School of Chemistry
Joseph Black Building
West Mains Road
0131 650 4763
We study the properties of complex fluids such as colloidal suspensions, ferrofluids, liquid crystals, amphiphile solutions, polymers, and ionic fluids. Using computational and theoretical techniques, we determine the connections between the structure, dynamics, and phase behaviour of complex fluids, and the properties of the constituent molecules. Simple molecular models are constructed that capture the essential characteristics of real systems.
We then study these models using computational techniques such as Monte Carlo, molecular dynamics, and Brownian dynamics simulations. We also employ analytical approaches from statistical mechanics. These studies yield unique insights on the properties of fluids, and help forge universal relationships between the microscopic and macroscopic properties of matter.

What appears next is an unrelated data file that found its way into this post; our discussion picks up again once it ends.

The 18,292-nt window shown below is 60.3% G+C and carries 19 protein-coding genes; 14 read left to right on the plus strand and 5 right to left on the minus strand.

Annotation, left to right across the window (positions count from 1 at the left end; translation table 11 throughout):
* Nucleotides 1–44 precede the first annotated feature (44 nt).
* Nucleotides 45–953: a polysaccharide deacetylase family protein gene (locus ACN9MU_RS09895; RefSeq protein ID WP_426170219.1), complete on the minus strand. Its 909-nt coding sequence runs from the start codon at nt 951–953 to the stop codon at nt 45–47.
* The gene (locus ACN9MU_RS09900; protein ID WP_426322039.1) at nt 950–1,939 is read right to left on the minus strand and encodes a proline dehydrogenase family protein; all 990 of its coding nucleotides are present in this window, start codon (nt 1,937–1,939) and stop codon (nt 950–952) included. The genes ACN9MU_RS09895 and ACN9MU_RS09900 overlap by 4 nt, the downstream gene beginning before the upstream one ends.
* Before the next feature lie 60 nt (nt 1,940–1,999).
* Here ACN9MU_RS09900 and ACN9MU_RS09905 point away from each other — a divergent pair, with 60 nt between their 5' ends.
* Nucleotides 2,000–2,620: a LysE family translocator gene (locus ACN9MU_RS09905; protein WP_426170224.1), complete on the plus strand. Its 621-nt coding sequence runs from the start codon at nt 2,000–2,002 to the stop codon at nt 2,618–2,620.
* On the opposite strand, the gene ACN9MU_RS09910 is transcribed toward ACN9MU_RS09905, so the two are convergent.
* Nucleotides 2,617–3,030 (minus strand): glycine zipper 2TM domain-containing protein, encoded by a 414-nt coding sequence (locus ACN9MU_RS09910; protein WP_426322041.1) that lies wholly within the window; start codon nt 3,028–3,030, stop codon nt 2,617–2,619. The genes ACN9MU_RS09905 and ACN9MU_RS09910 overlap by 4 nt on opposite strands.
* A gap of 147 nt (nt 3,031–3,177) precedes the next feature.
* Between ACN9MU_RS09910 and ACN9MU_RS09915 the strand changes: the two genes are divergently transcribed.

Diatom structures templated by phase-separated fluids, L. Lenoci and P. J. Camp, Langmuir 24, 217 (2008)
Vapour-liquid phase transition of dipolar particles, G. Ganzenmüller, G. N. Patey, and P. J. Camp, Molecular Physics 107, 403 (2009)
Adsorption of star polymers: computer simulations, A. Chremos, P. J. Camp, E. Glynos, and V. Koutsos, Soft Matter 6, 1483 (2010)
Ion association in low-polarity solvents: comparisons between theory, simulation, and experiment, C. Valeriani, P. J. Camp, J. W. Zwanikken, R. van Roij, and M. Dijkstra, Soft Matter 6, 2793 (2010)